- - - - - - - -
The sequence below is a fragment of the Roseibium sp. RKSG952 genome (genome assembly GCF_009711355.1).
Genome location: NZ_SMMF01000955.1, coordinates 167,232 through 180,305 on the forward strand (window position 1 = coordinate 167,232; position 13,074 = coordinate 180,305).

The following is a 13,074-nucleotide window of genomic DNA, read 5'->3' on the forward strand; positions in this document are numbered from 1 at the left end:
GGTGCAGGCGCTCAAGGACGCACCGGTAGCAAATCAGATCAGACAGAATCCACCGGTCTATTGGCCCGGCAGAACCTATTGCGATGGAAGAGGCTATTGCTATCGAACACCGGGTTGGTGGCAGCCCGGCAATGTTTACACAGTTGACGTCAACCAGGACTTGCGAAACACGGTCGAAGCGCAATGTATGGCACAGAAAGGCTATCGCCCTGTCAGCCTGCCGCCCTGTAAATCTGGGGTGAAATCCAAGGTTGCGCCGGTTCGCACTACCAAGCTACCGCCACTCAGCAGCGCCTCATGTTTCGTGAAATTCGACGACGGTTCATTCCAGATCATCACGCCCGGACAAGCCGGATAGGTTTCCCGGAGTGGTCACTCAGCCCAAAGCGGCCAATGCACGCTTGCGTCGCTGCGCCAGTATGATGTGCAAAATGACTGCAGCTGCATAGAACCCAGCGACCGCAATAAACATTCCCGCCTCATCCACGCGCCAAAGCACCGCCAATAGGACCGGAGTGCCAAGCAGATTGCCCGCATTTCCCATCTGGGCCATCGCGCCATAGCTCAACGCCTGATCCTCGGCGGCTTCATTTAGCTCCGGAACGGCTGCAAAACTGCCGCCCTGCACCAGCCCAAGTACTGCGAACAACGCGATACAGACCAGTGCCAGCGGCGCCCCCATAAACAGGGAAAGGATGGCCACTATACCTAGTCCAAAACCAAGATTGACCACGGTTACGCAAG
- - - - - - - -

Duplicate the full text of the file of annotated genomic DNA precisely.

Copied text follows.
The sequence below is a fragment of the Roseibium sp. RKSG952 genome (genome assembly GCF_009711355.1).
Genome location: NZ_SMMF01000955.1, coordinates 167,232 through 180,305 on the forward strand (window position 1 = coordinate 167,232; position 13,074 = coordinate 180,305).

The following is a 13,074-nucleotide window of genomic DNA, read 5'->3' on the forward strand; positions in this document are numbered from 1 at the left end:
GGTGCAGGCGCTCAAGGACGCACCGGTAGCAAATCAGATCAGACAGAATCCACCGGTCTATTGGCCCGGCAGAACCTATTGCGATGGAAGAGGCTATTGCTATCGAACACCGGGTTGGTGGCAGCCCGGCAATGTTTACACAGTTGACGTCAACCAGGACTTGCGAAACACGGTCGAAGCGCAATGTATGGCACAGAAAGGCTATCGCCCTGTCAGCCTGCCGCCCTGTAAATCTGGGGTGAAATCCAAGGTTGCGCCGGTTCGCACTACCAAGCTACCGCCACTCAGCAGCGCCTCATGTTTCGTGAAATTCGACGACGGTTCATTCCAGATCATCACGCCCGGACAAGCCGGATAGGTTTCCCGGAGTGGTCACTCAGCCCAAAGCGGCCAATGCACGCTTGCGTCGCTGCGCCAGTATGATGTGCAAAATGACTGCAGCTGCATAGAACCCAGCGACCGCAATAAACATTCCCGCCTCATCCACGCGCCAAAGCACCGCCAATAGGACCGGAGTGCCAAGCAGATTGCCCGCATTTCCCATCTGGGCCATCGCGCCATAGCTCAACGCCTGATCCTCGGCGGCTTCATTTAGCTCCGGAACGGCTGCAAAACTGCCGCCCTGCACCAGCCCAAGTACTGCGAACAACGCGATACAGACCAGTGCCAGCGGCGCCCCCATAAACAGGGAAAGGATGGCCACTATACCTAGTCCAAAACCAAGATTGACCACGGTTACGCAAG